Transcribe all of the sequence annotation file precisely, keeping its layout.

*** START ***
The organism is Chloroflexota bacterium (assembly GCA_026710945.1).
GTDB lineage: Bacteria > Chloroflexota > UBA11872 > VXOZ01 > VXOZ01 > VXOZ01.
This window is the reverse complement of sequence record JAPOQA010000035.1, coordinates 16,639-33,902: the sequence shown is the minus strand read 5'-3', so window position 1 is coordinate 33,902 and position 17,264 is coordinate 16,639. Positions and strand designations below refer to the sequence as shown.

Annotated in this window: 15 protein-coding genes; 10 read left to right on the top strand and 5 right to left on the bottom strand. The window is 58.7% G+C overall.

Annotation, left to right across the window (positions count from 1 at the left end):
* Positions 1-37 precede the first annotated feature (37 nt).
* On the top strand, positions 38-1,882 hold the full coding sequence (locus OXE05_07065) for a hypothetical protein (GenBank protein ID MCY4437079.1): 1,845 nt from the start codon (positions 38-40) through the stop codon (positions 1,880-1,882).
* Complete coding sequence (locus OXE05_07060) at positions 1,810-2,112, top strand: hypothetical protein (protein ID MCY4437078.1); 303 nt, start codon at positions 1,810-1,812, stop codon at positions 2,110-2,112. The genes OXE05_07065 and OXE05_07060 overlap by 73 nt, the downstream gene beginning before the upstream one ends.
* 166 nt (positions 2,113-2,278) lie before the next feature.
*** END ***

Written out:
The organism is Chloroflexota bacterium (assembly GCA_026710945.1).
GTDB lineage: Bacteria > Chloroflexota > UBA11872 > VXOZ01 > VXOZ01 > VXOZ01.
This window is the reverse complement of sequence record JAPOQA010000035.1, coordinates 16,639-33,902: the sequence shown is the minus strand read 5'-3', so window position 1 is coordinate 33,902 and position 17,264 is coordinate 16,639. Positions and strand designations below refer to the sequence as shown.

Annotated in this window: 15 protein-coding genes; 10 read left to right on the top strand and 5 right to left on the bottom strand. The window is 58.7% G+C overall.

Annotation, left to right across the window (positions count from 1 at the left end):
* Positions 1-37 precede the first annotated feature (37 nt).
* On the top strand, positions 38-1,882 hold the full coding sequence (locus OXE05_07065) for a hypothetical protein (GenBank protein ID MCY4437079.1): 1,845 nt from the start codon (positions 38-40) through the stop codon (positions 1,880-1,882).
* Complete coding sequence (locus OXE05_07060) at positions 1,810-2,112, top strand: hypothetical protein (protein ID MCY4437078.1); 303 nt, start codon at positions 1,810-1,812, stop codon at positions 2,110-2,112. The genes OXE05_07065 and OXE05_07060 overlap by 73 nt, the downstream gene beginning before the upstream one ends.
* 166 nt (positions 2,113-2,278) lie before the next feature.